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A Letter from the AJA
January 2012 (116.1)
A Letter from the AJA
When the first issue of the American Journal of Archaeology was published in 1897 (continuing the American Journal of Archaeology and of the History of the Fine Arts [1885–1896]), Queen Victoria of England was planning her Diamond Jubilee, Bram Stoker’s Dracula had its first printing, radio was in its infancy, the Dewey Decimal System was only 20 years old, and the word “computer” was used for the first time to refer to a mechanical calculator.
Today, we carry computers in our pockets, a scholar in Australia can talk face-to-face with a colleague in New York City, and the contents of the world’s libraries are migrating online. These are exciting times. And though some fear the death of print, we at the AJA embrace technology. We believe that digital access is a convenient and affordable option for many people but acknowledge that some readers will always prefer to hold the physical object. We seek to please both camps and to bring you the highest quality publication, whether in the electronic or paper medium.
Two of the greatest gifts publishing technology has given us are preservation and access. Every issue of the Journal, from 1885 to the most recent, is preserved in perpetuity in a carefully managed and secure electronic archive; every issue, too, is accessible via JSTOR at www.jstor.org/journal/amerjarch. Even if you do not subscribe to the journal or are not affiliated with a university that has a subscription, you can visit JSTOR for free access to all AJA content published prior to 1923; individual articles published from 1924 to the present are available for purchase. Additionally, the AJA website has a great deal of open-access content. Go to the Open Access section to explore book reviews, museum reviews, select articles, and supplemental material that corresponds with print-publication content.
Until recently, the divide between publisher and reader did not allow for the level of interaction available today. We strive to take advantage of current technologies to bridge that distance and to drive continuing discussion and debate about archaeology. Visitors to the AJA website can use the comment fields attached to our book reviews and select articles to ask questions and offer supporting or conflicting ideas. In addition, we have a Facebook page where we post news from the Journal and from the AIA, as well as general archaeological content.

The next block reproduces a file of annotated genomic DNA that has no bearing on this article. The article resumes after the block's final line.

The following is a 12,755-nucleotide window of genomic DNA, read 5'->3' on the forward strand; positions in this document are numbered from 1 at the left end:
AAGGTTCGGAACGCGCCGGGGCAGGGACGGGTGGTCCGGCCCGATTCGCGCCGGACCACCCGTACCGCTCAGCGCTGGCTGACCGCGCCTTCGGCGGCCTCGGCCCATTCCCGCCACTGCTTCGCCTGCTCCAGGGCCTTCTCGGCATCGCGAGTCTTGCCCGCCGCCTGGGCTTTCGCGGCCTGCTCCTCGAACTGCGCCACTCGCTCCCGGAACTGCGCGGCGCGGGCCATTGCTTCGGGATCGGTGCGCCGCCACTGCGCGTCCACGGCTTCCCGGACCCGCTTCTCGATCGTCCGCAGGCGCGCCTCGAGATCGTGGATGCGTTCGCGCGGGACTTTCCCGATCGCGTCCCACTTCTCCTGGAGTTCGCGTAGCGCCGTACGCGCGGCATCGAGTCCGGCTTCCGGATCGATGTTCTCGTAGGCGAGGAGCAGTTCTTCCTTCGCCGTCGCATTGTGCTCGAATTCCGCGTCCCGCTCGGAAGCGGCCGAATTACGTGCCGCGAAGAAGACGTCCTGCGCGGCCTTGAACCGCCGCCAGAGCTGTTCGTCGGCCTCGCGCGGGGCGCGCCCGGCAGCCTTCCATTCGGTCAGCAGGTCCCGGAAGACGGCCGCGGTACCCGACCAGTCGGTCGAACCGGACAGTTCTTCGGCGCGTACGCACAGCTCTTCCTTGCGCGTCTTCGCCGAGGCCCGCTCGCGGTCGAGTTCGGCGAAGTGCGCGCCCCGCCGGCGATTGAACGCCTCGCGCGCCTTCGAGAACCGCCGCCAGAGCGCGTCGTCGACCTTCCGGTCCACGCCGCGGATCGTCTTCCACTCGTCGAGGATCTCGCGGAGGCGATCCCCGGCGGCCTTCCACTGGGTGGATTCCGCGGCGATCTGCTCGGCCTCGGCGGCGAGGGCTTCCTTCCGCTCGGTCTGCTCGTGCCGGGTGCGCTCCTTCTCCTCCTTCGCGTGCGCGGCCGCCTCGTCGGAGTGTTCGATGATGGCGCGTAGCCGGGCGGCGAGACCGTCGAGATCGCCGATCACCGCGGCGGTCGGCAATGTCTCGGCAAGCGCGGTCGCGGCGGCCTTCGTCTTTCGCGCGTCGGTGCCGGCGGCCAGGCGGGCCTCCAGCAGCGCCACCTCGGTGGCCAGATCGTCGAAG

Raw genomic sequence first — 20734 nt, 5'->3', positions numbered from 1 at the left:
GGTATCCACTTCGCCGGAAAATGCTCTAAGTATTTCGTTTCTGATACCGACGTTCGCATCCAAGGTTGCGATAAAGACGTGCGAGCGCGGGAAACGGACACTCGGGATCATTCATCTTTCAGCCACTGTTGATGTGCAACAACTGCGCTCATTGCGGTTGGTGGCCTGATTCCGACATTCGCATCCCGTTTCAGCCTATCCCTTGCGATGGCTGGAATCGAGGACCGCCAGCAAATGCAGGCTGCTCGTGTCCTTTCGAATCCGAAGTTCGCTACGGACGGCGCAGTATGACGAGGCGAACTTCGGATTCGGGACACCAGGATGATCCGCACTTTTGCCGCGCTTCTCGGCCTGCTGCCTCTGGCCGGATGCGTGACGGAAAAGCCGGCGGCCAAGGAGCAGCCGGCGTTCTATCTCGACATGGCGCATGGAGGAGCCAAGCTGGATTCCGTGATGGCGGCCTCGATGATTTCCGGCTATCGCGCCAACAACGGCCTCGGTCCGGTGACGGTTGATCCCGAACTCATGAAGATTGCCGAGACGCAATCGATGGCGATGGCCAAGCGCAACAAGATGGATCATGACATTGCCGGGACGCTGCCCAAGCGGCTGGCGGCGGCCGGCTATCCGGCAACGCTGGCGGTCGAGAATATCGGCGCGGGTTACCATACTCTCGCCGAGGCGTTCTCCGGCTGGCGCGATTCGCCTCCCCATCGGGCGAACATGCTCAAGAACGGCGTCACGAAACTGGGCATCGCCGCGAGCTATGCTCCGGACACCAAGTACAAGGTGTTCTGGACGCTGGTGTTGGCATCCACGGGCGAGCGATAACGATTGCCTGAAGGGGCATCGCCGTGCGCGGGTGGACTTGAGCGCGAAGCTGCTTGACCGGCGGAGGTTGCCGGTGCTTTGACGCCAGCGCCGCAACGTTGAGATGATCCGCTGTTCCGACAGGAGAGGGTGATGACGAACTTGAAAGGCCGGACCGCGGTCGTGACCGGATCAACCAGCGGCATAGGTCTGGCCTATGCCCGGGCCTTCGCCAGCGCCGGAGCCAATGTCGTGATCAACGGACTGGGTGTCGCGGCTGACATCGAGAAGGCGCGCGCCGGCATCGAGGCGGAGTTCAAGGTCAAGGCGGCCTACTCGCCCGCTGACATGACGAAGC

In February, we will launch a new section on the website directed specifically to students (www.ajaonline.org/learning). This area will be appropriate for students of all ages, from high school to graduate school and beyond. Our goal is for it to be an accessible starting point for research—a place to learn about a career in archaeology or about submitting your first academic article—and it will include a collection of helpful, trusted links. We hope eventually to add podcasts, webinars, and other interactive content that will bring archaeological scholarship to life. Even if you have no academic training in archaeology, just a keen interest in the subject, it will be a place to explore the basics of the field. If there is anything in particular you would like to see in this section, please contact the AJA Director of Publishing. It will grow in response to user feedback.
We are constantly fine-tuning our website to improve usability. If you notice any problems or are having trouble finding anything, please contact the Electronic Content Editor with your concerns.
We hope you are enjoying the Journal's online features and are as excited as we are about the future of electronic publishing. Our goal is to place the AJA at the forefront of innovation, and we are grateful to our readers and contributors for making that possible.
Naomi J. Norman
Electronic Content Editor
By Naomi J. Norman and Vanessa Lord
American Journal of Archaeology Vol. 116, No. 1 (January 2012), p. 1
© 2012 Archaeological Institute of America